The climax is the point in the action of a story when the conflict reaches its peak. In ‘‘A Devoted Son,’’ the conflict between Varma and Rakesh builds through Varma’s illness as he desires to eat what he wants and to be allowed to die but is kept alive by his son and his son’s medicine. When Varma and his bed are put outside on the veranda by his sons’ servants, and Veena makes him sit up straight by placing pillows behind him, the climax nears as Varma is increasingly unhappy and fearful. The climax of ‘‘A Devoted Son’’ can be found in the final exchange between Varma and Rakesh as the son again dismisses his father’s desire to be allowed to die. When Varma tells his son that he wants no tonic and ‘‘swept the bottle out of his son’s hand with a wave of his own,’’ Varma has communicated his feelings to his son. As the household gets turned upside down, the falling action of the story and conclusion consist of Varma relaxing flat on his bed and again asking for death.
In fiction, the antagonist is the character who works against the protagonist (also known as the hero). Rakesh can be seen as the antagonist of ‘‘A Devoted Son.’’ While he is the devoted son referred to in the title, he does not listen to his father’s needs or desires, but merely acts the way he believes a respectful son should. Such behaviors include succeeding at school, marrying the wife selected by his mother, and caring for his father through his old age. However, Rakesh will not allow his father to eat what he wants, setting off a conflict between them. Rakesh takes it one step further and dismisses his ill father’s desire to die. Instead, he gives him more and more medicines that Varma does not want and prolongs his life.
The protagonist is the central character in a work of fiction, the one who provides the central action for the development of the story. Varma is the protagonist in ‘‘A Devoted Son’’ because the story revolves around him, his life, and his relationship with his family, especially Rakesh. His son proves to be Varma’s antagonist. While Varma sacrifices much so that Rakesh can be educated, Varma is not happy when he becomes a widower and retires from work. Illness leads to more conflict with Rakesh and Veena, and dietary restrictions imposed on Varma by Rakesh only inflame the relationship. In the end Varma, as the protagonist, extracts some measure of revenge on Rakesh by breaking the bottle of tonic that his son holds in his hand.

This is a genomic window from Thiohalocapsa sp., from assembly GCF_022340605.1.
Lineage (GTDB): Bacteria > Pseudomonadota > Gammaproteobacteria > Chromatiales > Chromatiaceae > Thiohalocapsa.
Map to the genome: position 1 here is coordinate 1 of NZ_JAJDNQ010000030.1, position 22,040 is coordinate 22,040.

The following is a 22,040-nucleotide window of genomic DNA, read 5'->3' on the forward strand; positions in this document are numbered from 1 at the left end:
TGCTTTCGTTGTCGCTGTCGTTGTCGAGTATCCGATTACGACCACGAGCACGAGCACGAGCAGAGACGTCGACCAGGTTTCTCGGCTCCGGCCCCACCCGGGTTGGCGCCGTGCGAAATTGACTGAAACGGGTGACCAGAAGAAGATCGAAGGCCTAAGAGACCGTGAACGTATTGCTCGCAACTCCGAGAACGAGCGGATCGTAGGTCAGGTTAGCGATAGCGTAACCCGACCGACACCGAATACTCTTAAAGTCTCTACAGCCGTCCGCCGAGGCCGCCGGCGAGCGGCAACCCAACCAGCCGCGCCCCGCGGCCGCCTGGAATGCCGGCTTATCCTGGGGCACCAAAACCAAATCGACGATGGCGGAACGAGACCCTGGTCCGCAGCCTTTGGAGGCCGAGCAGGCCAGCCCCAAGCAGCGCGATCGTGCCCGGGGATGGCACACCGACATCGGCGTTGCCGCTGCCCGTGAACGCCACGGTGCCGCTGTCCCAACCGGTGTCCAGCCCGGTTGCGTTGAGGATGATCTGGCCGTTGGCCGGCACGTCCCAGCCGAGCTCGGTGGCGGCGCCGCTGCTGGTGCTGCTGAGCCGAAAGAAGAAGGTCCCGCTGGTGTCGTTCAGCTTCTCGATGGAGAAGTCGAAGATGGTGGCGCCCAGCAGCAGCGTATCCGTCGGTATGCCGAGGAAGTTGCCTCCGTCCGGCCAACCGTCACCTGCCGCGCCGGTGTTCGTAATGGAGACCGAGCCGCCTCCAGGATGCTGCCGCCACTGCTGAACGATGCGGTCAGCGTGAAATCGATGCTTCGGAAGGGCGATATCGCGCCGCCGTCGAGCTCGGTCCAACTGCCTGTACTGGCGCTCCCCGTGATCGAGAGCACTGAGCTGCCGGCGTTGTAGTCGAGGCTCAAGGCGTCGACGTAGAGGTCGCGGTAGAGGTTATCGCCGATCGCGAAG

Point of View
The point of view is the narrative perspective from which a work of fiction is written. ‘‘A Devoted Son’’ is written in third-person omniscient point of view. That is, the reader has a perspective on the narrative that is unrestricted by time or place. Desai gives some insight into the actions and minds of characters, primarily Varma. The story does not reveal the whole of his thought processes nor those of any character, but poetically explains the course of Rakesh and Varma’s complex relationship with insight and internal details.
The setting is the time, place, and culture in which the action of a narrative takes place. While Desai is not specific about the setting of ‘‘A Devoted Son,’’ it becomes clear over the course of the narrative that it takes place in India over several decades up to the late 1970s in a ‘‘shabby little colony at the edge of the city.’’ Much of the action occurs in the little yellow house at the end of a road, where Varma raises his family and which Rakesh takes over to raise his own family as well as care for his father. The cultural norms of Indian culture are represented in the narrative, including, for example, the emphasis on parental respect and Rakesh’s arranged marriage.
Sara Constantakis – Short Stories for Students – Presenting Analysis, Context & Criticism on Commonly Studied Short Stories, vol. 31, Anita Desai, Published by Gale Group, 2010